Topic 1: Quantitative Research Methods. Broad coverage of social scientific techniques for collecting and analyzing communication data; includes measurement, design, and other areas. Some sections focus on organizational research.

Topic 2: Qualitative Research Methods. The use of observational and interviewing research techniques for studying human communication.

386P. Seminar in Analysis of Communication Interaction. May be repeated for credit when the topics vary. Communication Studies 386P and Speech 386P may not both be counted unless the topics vary. Prerequisite: Graduate standing. Some sections also require consent of instructor or the graduate adviser; these are identified in the Course Schedule.

Topic 1: Nonverbal Communication. Current theory and research in such areas as involvement and intimacy, gender, touch, space, environment, nonverbal behavior in children, appearance, and lying. Various methods and measurement techniques for assessing eye gaze, body motion, facial actions, vocal signals, and multichannel events.

Topic 2: Interaction Analysis. Common methods of discourse and interaction analysis; methodological arguments and theoretical questions often asked of message analysts.

Topic 3: Analysis of Videotaped Interaction. The production and analysis of videotaped interaction in ethnographic research.

Topic 4: Conversation Analysis. Message description of naturally occurring interaction: transcription, analytic induction, field methods.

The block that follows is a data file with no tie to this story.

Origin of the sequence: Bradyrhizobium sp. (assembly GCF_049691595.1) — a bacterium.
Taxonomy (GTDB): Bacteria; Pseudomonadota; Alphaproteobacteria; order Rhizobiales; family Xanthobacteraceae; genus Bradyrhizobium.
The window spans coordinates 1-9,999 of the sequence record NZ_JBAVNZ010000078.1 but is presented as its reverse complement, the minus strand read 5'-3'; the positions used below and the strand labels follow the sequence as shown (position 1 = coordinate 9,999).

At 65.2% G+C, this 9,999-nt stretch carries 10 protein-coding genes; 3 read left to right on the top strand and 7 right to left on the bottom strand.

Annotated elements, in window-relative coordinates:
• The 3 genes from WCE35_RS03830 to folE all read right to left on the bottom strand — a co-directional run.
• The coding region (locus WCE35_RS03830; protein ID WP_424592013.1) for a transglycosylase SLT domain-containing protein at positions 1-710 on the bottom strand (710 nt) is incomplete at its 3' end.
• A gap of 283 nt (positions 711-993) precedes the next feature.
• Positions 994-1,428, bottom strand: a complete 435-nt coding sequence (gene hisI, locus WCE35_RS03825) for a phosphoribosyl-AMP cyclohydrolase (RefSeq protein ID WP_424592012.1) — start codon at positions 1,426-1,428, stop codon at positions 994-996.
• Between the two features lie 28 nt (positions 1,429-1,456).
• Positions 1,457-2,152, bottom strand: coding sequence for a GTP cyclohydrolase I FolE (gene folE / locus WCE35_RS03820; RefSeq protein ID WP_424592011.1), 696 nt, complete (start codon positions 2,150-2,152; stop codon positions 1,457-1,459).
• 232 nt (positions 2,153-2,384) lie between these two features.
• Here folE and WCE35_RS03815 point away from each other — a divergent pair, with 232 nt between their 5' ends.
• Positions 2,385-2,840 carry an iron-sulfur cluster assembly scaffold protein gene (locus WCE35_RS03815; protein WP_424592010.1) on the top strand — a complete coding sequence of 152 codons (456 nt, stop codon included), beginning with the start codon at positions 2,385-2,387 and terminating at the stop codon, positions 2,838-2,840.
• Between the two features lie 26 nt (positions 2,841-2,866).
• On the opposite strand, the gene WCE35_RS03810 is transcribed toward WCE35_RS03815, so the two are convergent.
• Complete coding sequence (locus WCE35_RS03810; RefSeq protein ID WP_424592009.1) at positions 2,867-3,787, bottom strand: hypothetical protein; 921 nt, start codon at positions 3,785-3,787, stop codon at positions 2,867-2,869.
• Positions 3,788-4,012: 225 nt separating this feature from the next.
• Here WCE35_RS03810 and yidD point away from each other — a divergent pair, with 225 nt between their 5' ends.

386R. Issues in Relational Communication. May be repeated for credit when the topics vary. Communication Studies 386R and Speech 386R may not both be counted unless the topics vary. Prerequisite: Graduate standing. Some sections also require consent of instructor or the graduate adviser; these are identified in the Course Schedule.

Topic 1: Communication in Relationships. Theories of development and change; research methods; relationship types; gender and roles; emotion; self-disclosure; secrets; lying; compliments; conflict; complaints; persuasion; dissolution processes; rejuvenating, repairing, and maintaining relationships.

Topic 2: Family Communication. Communication and attraction, courtship, marriage, the role of children in the marital relationship, sibling relationships, the effect of spouses' occupations on the family, and dysfunctional families.

386S. Communication, Cognition, and Emotion. The cognitive elements involved in social interaction, such as memory, comprehension, plans, decision making, and schemas. Communication Studies 386S and Speech 386S may not both be counted. Prerequisite: Graduate standing. Some sections also require consent of instructor or the graduate adviser; these are identified in the Course Schedule.

090F. Research Internship. Participation in faculty-supervised research during the second full year of doctoral study. The equivalent of one lecture hour a week for one semester. Prerequisite: Graduate standing and eighteen semester hours of graduate credit at the doctoral level.